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    Wednesday, January 04, 2006

    Stipends for Mass intentions seems odd

    The current Church rule is that priests, who are generally surviving on salaries well below the minimum wage, may accept a maximum of one financial offering for each Mass they say, and no more than one per day. Any surplus should be applied for the benefit of the Church in other ways.

    In one case I know of, an Irish priest is supporting hard-up missionary priests in Argentina by donating his surplus Mass stipends for distribution among them. Each time this happens, the missionary receiving the money is instructed to say a precise number of Masses, one Mass per offering, thus honouring the donors’ intentions.

    But Church authorities themselves are not doing enough to avoid the perception that a mass can be ‘bought’ and its spiritual benefits enjoyed at a price. For example, many religious orders invite people to participate in a ‘novena of masses’ whereby they make a donation and are included in a community of people to be remembered during a particular Mass. No problem with that, in theory, provided the money is used for a good purpose and no one is being hoodwinked. Indirectly, however, this introduces the notion of the cut-price Mass, such enrolments being cheaper than going to a priest and offering €10, say, for a Mass to be celebrated.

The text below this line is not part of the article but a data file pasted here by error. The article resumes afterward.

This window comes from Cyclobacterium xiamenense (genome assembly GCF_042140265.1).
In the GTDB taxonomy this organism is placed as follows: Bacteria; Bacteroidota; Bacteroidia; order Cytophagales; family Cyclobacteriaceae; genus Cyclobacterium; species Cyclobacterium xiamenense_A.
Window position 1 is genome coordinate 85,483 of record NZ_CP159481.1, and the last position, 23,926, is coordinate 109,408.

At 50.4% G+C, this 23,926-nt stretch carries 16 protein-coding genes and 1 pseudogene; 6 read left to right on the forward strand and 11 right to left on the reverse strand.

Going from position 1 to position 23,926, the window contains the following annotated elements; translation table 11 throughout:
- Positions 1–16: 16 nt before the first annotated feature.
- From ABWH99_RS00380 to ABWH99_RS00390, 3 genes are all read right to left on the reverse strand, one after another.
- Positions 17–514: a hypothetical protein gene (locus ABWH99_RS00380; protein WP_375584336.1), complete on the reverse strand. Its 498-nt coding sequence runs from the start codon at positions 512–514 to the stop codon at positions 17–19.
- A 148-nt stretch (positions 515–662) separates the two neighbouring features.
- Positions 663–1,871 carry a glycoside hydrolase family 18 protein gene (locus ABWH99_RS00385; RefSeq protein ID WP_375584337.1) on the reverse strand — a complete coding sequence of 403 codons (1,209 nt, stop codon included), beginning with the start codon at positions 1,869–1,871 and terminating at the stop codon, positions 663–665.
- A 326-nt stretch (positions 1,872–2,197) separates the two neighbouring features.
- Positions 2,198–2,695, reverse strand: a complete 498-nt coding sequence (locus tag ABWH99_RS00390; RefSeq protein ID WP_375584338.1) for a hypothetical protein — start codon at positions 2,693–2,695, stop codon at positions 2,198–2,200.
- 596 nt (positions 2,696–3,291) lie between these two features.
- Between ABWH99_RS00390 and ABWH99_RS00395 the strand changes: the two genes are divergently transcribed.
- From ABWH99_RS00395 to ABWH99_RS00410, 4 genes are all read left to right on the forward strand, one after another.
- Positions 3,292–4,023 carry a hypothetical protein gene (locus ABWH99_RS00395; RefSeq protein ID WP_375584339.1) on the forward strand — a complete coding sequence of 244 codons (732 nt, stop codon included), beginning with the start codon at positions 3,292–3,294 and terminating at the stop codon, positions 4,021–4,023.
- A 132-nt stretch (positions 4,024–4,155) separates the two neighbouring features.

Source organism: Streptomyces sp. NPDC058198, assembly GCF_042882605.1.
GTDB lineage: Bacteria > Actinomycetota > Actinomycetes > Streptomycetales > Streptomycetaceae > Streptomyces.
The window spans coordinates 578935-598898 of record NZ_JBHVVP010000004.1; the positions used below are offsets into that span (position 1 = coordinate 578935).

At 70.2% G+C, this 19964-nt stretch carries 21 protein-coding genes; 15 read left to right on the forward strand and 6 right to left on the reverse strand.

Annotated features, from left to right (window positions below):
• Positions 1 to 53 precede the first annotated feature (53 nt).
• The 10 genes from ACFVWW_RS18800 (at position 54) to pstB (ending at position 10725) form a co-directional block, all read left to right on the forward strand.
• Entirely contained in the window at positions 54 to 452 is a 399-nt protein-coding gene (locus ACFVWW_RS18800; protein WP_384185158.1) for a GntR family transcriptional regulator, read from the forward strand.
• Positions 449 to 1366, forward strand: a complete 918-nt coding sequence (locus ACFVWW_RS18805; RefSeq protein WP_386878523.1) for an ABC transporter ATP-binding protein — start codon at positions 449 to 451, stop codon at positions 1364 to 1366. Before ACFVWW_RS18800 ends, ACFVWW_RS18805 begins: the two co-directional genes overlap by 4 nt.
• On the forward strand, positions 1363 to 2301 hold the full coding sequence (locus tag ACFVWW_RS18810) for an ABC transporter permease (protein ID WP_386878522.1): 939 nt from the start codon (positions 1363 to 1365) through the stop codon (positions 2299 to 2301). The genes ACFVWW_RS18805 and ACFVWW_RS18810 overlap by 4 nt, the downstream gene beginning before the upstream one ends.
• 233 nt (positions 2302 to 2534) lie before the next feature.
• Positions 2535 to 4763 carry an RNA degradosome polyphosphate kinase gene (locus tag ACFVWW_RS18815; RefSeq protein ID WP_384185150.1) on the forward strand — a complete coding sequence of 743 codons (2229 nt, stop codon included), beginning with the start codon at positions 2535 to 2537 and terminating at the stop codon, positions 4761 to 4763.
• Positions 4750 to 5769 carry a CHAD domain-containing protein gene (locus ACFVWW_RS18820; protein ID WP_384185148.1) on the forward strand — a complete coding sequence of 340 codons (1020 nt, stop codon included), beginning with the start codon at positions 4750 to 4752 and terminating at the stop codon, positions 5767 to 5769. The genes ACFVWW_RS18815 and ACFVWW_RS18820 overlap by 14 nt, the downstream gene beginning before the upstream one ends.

It may be time for the Church to break the link altogether between the offering of Masses, which we are entitled to request at any time, and the financial maintenance of clergy at home and abroad, which is part of the ordinary duty of Christians. This might improve people’s attitudes both to the meaning of the Mass and to the obligation to support the clergy.

    Seems this is an old custom of monetary "Mass Offerings" we still honor without thinking much about it. Who would want to deny the Church a few bucks, and what parish would refuse a donation? Yet paying for things spiritual is too odd, even though we have a tenuous explaintion.


    Blogger Papalist said...

    I'm not disagreeing that payment of things spiritual is odd. But our sacrificial offerings for priests and parishes sometimes can't beat cold, hard cash. Will we bring grapes for our vineyard to the altar? Or wheat from our farms? Of course not. Our sacrifice is the most common denominator available. Spirituality doesn't flow from the thing but the sacrifice of the thing. A mature view doesn't see a monetary offering as payment for spriritual reward, but rather as an objective manifestation of our willingness to part with that which we value (i.e., sacrifice). It should also be mentioned that a priest cannot canonically refuse a Mass intention for lack of money.

    January 05, 2006  

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